Conserving water can greatly limit the negative impact we have on the environment. By thinking conscientiously and creatively, we can make sure that everyone has enough water, while also minimizing the energy we use to bring it to our faucet or garden hose. Plus, using water wisely can lower many water bills.
At Urban Times, it has been high on our agenda to bring more awareness to the increasing scarcity of water. This infographic, brought to us by Seametrics, illustrates that our water consumption is rising so rapidly that our water withdrawals have tripled in the last 50 years. The increasing demand for water, with depleting supplies, might result in international conflict as countries often share water sources. We must become more educated on the implications that wasting water can have on the planet. There are also ‘hidden’ ramifications as we effectively ‘eat water‘: one pound of chocolate requires a staggering 3,170 gallons of water, indicating the excessive use of water in the chocolate industry. In fact, 70% of fresh water is used for agriculture. And what about the plight of the 46% of people that don’t have access to clean fresh water in their dwellings at all?
Wise water use stretches our water resources and can help
avoid seasonal and long-term water shortages. Studies show
that in some areas there is less groundwater than originally thought, that drilling deeper may provide poorer quality water, and that the aquifer is not being replenished as quickly
as we assumed.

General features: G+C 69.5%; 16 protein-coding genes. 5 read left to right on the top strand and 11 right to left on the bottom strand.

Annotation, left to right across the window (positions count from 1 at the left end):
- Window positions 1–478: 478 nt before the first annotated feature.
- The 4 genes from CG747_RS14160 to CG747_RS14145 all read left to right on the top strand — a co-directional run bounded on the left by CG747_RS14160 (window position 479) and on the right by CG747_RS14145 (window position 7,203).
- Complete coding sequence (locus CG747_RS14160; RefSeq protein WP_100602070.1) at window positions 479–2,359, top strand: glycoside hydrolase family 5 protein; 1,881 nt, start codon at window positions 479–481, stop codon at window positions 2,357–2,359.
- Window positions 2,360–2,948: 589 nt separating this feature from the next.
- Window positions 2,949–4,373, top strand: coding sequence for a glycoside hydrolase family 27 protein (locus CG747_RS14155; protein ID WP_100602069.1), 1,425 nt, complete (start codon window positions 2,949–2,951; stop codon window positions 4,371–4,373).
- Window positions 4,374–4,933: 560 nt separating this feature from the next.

97% of the earth's water is in our oceans and 2% is trapped in icecaps and glaciers. This leaves about 1% of the earth's water available for human consumption. It's easy to understand, then, that our domestic water supply is a manufactured product whose raw material is limited. Environmental and financial restrictions also limit the supply available at any given time. This means that our water supply has to go a long way towards satisfying all the competing interests: residential - including drinking and sanitation, manufacturing, environmental, agricultural, and recreational. Philosophically, conserving water makes good sense for those reasons stated above. Practically speaking, conserving water makes sense for the following reasons. Conserving water conserves energy - gas, electric or both. Conserving water can reduce our monthly water and sewer bills now. Finally, conserving water can postpone the construction of or eliminate the need to build expensive capital projects such as wastewater or water treatment plants that will need future maintenance. Most of us have come to realize that efficient management of our natural resources is a necessity if we are to ensure an adequate supply of water for our future needs. Water conservation programs are typically initiated at the local level, by either municipalwater utilities or regional governments. Common strategies include public outreachcampaigns, tiered water rates (charging progressively higher prices as water use increases), or restrictions on outdoor water use such as lawn watering and car washing.Cities in dry climates often require or encourage the installation of xeriscaping or natural landscaping in new homes to reduce outdoor water usage. One fundamental conservation goal is universal metering. The prevalence of residential water metering varies significantly worldwide. Recent studies have estimated that water supplies are metered in less than 30% of UK households, and about 61% of urban Canadian homes (as of 2001). Although individual water meters have often been considered impractical in homes with private wells or in multifamily buildings, the U.S. Environmental Protection Agency estimates that metering alone can reduce consumption by 20 to 40 percent. In addition to raising consumer awareness of their water use, metering is also an important way to identify and localize water leakage. Water metering would benefit society in the long run it is proven...
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